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PMRGCAuk
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Getting nowhere... fast

Since I last posted I've been sitting here, waiting to feel better, reading everything I can find on the subject, but now I'm totally confused.

For suspected GCA/PMR I started 40 mg of Prednisolone a month ago, reducing two days ago to 35 mg, but still have pretty much all the symptoms, except for the fever which only makes the odd appearance now, and is only slightly raised. However, my blood inflammation levels have dropped dramatically and did so very quickly. A temporal artery biopsy on 14th Sept was negative and two complete evaluations at my local eye hospital revealed nothing sinister.

All the original symptoms are still there, e.g. stabbing pains in head and eyes, jaw pain (although not triggered by eating), and a general feeling of being too unwell to do anything, other than sit still. Profuse head sweating has got even worse, my eyes are terribly dry and my vision is blurred, spells of irregular and/or fast heartbeat, two fingers on my right hand have gone numb and now I have worse weakness below the waist than I had at the start of this horrible episode. My dermatologist said he thought the weakness was probably due to steroid-induced myopathy and my rheumatologist said that the steroids could be responsible for some of the other things so how the blazes can you separate symptoms of the disease from side-effects of steroids?

What I am really concerned about is that the steroids aren't improving how I feel at all and it seems that most people experience a quick and often quite spectacular improvement. Neither have I had an increase in appetite or disrupted sleep which I was expecting with such a high dose.

My life has been totally paralysed by this for more then two months now so I need to at least understand why because at the moment, it's all quite overwhelming and totally depressing.

Sorry this is a bit of a moan but I wondered if anyone else has experienced such a lack of response to steroids. I do have other autoimmune diseases but definitely this was a severe inflammatory episode of some kind so surely, whatever it is, there should have been a better response to the drugs.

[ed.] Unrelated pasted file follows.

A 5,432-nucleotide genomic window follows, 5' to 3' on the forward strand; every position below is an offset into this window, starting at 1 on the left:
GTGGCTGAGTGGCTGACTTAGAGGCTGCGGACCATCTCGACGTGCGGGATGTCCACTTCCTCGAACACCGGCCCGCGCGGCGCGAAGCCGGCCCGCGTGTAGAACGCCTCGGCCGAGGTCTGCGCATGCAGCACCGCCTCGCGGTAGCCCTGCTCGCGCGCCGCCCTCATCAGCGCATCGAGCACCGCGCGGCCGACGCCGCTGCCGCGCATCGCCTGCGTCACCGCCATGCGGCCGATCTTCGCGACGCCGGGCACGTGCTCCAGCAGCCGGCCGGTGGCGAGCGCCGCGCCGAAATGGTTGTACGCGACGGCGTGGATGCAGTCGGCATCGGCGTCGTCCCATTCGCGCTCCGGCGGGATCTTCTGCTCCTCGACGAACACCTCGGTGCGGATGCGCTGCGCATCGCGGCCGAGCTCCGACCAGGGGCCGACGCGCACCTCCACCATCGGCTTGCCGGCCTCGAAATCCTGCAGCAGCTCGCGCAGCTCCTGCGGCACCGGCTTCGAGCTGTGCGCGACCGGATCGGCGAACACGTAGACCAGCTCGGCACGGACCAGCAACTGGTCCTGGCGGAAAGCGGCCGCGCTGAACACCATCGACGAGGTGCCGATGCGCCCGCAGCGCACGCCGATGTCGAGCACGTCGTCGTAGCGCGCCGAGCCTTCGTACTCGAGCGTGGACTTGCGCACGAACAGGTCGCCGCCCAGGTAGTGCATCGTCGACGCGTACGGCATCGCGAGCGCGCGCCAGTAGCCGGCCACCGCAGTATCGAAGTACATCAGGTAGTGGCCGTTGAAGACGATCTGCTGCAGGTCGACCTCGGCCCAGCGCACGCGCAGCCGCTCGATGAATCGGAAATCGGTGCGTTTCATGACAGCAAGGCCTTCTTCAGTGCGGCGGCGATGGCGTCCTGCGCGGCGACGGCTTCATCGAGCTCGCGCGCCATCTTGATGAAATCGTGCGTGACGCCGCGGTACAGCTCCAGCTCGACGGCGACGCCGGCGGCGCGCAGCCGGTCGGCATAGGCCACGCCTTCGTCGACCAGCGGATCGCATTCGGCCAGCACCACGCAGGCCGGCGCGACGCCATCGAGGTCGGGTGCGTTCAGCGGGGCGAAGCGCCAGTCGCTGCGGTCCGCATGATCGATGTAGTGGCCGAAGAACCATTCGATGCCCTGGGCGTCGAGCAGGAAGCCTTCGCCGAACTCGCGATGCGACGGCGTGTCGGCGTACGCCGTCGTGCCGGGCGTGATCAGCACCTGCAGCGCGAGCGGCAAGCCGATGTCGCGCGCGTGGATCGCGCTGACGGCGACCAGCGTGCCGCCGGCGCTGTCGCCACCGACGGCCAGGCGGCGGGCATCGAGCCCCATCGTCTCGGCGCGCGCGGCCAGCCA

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Oh boy, it's rubbish isn't it? When I was on 40mg for GCA 5/6 months ago, I was feeling absolutely awful. In fact I felt worse than the few days before I started Pred as it blew up so quickly. I then wasn't sure if it was a delayed GCA or the steroids. Four days previously I was fit an active (well I thought I was) but I was suddenly weak as a kitten, blurry eyes, heart doing funny things, sweats, feeling like I had flu, a bit funny in the head, dizzy, needing to lie down frequently, anxiety, depression, the list goes on. I ended up taking my Pred in the evening because it zonked me out like I was drunk for the first few hours. I didn't have any head pains though other than from my biopsy. I still get pains there and in my jaw when I reduce on about day 4. I felt like the bottom had fallen out of my world until about 20mg, when slowly I felt a bit more human.

I think at these higher doses the spectacular improvements aren't always apparent because the Pred monkeys around with everything else. Hang in there, but be careful of reducing if you are getting GCA symptoms. I found that a 5mg drop was too much in one go.

Above all, take it easy and just accept that things are a bit rough at the moment but they will pass.

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Thank you for sharing your horrors because I also think I feel worse now than I did when it all started, probably due to the steroid experience. Come to think of it, the stabbing pains in my head had subsided and reappeared after the biopsy so perhaps it's that that's responsible. I've had all the things you mentioned, including the anxiety and depression, which is really unusual for me, and then it's easy to get in a bit of a spiral, worrying yourself into a frenzy which then makes all the symptoms worse.